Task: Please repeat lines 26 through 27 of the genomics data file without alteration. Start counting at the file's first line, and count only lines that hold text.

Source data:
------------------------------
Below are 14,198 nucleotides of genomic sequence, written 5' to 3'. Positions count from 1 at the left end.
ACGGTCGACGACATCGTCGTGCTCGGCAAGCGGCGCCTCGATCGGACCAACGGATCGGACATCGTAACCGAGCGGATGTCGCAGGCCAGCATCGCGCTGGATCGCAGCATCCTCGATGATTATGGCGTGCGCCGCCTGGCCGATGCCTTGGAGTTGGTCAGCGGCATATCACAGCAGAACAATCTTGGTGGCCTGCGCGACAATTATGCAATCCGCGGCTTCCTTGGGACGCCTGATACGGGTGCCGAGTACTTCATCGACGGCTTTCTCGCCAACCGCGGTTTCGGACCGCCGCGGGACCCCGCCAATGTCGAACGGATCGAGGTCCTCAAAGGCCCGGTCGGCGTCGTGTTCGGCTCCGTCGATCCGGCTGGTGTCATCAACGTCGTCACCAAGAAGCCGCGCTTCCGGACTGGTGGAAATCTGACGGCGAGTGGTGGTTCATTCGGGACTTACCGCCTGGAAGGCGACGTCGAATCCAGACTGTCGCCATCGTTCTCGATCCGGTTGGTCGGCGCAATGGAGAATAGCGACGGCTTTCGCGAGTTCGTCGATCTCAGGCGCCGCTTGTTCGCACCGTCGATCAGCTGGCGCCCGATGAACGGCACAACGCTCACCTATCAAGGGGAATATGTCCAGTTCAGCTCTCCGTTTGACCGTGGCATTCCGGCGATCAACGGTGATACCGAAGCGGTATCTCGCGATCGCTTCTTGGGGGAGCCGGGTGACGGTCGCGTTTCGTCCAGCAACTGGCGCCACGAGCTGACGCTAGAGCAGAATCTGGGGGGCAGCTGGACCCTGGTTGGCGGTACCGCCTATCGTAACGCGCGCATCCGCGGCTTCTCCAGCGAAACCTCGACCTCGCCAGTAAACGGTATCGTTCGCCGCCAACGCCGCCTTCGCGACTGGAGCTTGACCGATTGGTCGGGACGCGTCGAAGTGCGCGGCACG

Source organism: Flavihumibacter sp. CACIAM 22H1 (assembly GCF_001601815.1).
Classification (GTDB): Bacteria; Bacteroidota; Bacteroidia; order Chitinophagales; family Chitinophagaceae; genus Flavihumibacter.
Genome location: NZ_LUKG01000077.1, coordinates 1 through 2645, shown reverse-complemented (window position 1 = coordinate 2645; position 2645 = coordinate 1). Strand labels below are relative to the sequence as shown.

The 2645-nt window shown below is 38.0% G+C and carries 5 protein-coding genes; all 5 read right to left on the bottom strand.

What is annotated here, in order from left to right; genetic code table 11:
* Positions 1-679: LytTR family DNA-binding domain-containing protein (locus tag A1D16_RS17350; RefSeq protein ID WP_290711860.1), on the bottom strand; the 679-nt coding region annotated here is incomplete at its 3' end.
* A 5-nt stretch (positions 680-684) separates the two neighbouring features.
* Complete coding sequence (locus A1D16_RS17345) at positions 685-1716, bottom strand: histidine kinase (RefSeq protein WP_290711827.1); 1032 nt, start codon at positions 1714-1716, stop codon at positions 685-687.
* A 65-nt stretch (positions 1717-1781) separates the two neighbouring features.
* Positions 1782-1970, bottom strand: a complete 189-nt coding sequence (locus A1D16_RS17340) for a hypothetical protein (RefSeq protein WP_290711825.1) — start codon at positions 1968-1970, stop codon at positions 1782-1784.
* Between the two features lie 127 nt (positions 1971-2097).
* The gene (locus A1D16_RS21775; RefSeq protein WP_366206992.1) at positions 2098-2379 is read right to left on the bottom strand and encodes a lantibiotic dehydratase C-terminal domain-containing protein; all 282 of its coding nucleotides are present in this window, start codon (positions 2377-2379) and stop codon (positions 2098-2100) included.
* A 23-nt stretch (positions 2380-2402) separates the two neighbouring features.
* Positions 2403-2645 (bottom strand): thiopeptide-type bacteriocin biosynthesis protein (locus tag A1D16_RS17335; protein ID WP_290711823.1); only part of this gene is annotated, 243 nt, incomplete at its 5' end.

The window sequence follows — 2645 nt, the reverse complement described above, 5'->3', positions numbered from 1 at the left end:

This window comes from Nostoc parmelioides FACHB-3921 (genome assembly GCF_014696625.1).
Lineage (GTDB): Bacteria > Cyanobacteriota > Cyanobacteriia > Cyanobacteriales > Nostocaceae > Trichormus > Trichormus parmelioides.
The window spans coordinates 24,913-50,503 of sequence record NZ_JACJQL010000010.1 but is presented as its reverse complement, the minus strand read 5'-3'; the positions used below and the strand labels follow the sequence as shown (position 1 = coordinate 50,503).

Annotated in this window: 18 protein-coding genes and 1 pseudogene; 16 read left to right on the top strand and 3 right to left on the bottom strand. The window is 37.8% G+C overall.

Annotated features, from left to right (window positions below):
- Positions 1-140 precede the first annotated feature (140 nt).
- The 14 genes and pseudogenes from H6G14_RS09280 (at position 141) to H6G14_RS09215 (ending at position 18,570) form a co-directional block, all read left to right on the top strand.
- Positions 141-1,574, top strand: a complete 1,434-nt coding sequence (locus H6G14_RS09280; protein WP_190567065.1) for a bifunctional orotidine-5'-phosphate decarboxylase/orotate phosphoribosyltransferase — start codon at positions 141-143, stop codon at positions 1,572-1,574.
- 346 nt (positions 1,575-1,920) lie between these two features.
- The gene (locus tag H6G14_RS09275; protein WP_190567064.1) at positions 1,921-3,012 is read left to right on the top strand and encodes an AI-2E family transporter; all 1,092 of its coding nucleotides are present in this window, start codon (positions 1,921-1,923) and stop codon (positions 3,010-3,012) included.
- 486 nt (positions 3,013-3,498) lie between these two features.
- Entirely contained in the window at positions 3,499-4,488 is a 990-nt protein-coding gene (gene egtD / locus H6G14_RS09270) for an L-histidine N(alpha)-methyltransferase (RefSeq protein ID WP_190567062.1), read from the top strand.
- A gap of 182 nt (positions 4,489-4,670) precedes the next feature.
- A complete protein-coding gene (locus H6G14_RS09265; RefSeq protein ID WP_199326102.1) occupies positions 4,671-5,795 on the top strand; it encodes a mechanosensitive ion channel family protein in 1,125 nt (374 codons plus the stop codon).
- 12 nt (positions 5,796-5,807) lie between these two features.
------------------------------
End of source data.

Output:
- 346 nt (positions 1,575-1,920) lie between these two features.
- The gene (locus tag H6G14_RS09275; protein WP_190567064.1) at positions 1,921-3,012 is read left to right on the top strand and encodes an AI-2E family transporter; all 1,092 of its coding nucleotides are present in this window, start codon (positions 1,921-1,923) and stop codon (positions 3,010-3,012) included.